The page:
As you say, it makes sense to identify the operators $A : X \to Y$ of finite rank with elements of $X^{\ast} \otimes Y$. Now you want the operator norm of $A$ to coincide with its norm in $X^{\ast} \otimes Y$ with respect to some tensor norm. I leave it to you to check that the injective tensor norm defined for $\omega = \sum x_{i}^{\ast} \otimes y_{i}$ by $$\Vert \omega \Vert_{\varepsilon} = \sup_{\substack{\Vert \phi \Vert_{X^{\ast\ast}} \leq 1 \\\ \Vert \psi \Vert_{Y^{\ast}} \leq 1}}{\left\vert \sum \phi(x_{i}^{\ast}) \, \psi(y_{i})\right\vert}$$ does what you want (it is independent of the representation of $\omega$ as a finite sum of elementary tensors and $\|A\| = \|A\|_{\varepsilon}$ for operators of finite rank). Edit: To see the second claim, use Goldstine's theorem that allows you to replace the supremum over $\phi \in X^{\ast\ast}$ with $\Vert\phi\Vert_{X^{\ast\ast}} \leq 1$ by the supremum over $\operatorname{ev}_{x}$ with $x \in X$ and $\Vert x \Vert_{X} \leq 1$.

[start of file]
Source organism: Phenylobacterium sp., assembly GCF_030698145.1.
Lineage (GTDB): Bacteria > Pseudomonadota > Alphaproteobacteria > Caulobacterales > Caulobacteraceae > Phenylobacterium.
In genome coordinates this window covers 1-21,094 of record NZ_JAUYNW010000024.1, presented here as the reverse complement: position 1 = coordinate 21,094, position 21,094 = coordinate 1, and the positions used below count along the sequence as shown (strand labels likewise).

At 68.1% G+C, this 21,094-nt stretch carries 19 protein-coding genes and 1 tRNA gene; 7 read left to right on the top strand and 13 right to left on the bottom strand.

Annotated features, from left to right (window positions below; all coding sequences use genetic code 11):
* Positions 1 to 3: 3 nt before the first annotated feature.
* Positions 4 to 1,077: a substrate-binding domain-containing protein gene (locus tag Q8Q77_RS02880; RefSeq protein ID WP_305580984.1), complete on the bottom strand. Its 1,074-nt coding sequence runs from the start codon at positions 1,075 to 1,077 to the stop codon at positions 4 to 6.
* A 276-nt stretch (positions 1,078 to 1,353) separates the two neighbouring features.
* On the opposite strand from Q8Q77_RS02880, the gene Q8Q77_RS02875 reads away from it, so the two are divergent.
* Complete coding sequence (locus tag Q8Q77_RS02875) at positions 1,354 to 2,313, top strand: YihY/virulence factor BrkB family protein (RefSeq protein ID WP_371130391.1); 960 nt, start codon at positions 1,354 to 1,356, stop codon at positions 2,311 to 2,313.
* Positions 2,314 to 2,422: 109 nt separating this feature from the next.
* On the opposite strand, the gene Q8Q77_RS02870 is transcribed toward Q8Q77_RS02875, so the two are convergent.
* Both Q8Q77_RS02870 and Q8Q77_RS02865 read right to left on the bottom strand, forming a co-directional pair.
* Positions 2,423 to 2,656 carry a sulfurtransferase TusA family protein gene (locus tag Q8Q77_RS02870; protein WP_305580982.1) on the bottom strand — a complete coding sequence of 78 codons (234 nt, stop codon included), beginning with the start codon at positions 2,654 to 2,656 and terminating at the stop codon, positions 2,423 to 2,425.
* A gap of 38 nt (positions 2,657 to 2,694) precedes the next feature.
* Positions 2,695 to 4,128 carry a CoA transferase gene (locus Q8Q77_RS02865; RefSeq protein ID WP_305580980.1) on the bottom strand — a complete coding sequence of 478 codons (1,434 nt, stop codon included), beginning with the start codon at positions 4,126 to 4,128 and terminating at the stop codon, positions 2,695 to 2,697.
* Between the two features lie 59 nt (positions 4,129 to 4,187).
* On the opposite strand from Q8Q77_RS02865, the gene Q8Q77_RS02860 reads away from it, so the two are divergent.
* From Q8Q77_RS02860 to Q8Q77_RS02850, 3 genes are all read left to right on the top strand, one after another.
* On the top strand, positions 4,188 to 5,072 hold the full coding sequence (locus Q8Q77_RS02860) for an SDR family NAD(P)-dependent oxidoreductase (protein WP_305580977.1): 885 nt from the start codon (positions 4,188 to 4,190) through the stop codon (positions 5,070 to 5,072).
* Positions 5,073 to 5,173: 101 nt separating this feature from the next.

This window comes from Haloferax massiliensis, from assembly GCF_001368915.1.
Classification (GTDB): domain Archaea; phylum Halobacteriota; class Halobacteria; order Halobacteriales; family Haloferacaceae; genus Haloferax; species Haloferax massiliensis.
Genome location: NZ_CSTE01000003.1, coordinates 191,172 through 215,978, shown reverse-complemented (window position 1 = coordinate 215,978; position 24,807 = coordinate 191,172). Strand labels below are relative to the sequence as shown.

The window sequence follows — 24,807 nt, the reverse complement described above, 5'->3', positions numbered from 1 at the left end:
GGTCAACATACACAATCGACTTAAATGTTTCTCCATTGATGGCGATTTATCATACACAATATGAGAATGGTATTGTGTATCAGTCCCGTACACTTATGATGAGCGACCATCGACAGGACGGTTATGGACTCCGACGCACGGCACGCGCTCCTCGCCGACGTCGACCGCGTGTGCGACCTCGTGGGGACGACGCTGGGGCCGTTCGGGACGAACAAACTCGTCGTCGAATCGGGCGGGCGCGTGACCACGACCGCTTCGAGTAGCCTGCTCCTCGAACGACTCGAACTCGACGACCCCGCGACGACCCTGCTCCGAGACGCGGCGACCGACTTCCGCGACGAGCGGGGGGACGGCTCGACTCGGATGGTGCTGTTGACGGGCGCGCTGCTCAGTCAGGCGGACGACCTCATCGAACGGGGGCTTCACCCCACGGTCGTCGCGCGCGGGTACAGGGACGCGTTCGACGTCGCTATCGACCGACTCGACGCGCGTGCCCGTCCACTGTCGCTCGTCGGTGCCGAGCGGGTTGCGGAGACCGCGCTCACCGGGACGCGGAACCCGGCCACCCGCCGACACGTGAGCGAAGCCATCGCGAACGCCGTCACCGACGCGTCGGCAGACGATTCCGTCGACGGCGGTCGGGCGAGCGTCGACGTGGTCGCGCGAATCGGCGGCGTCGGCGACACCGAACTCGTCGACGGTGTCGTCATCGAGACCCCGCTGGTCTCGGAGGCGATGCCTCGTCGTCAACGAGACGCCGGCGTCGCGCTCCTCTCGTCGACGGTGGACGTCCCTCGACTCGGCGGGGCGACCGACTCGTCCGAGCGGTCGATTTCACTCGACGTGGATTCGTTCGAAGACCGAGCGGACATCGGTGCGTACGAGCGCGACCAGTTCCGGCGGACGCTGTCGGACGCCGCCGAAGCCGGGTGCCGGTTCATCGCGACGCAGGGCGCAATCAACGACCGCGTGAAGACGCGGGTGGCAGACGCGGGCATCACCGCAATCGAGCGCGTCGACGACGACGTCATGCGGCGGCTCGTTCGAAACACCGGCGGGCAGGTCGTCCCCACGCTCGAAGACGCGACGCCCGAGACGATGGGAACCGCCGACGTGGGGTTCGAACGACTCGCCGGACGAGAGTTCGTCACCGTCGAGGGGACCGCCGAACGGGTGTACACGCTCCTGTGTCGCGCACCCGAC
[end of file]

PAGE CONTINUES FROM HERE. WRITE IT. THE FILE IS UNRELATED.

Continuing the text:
The projective tensor norm of a finite rank operator is usually much larger than its operator norm (see the discussion on pp.41ff in Ryan, for example).

Given this, we can identify the completion $X^{\ast} \otimes_{\varepsilon} Y$ of $X^{\ast} \otimes Y$ with respect to the injective tensor norm with a space $K_{0}(X,Y) \subset L(X,Y)$ of operators $X \to Y$ and we will freely do so from now on. Note that $K_{0}(X,Y)$ is nothing but the closure of the operators of finite rank in $L(X,Y)$.

Now the question is: What are the operators lying in $K_{0}(X,Y)$ ?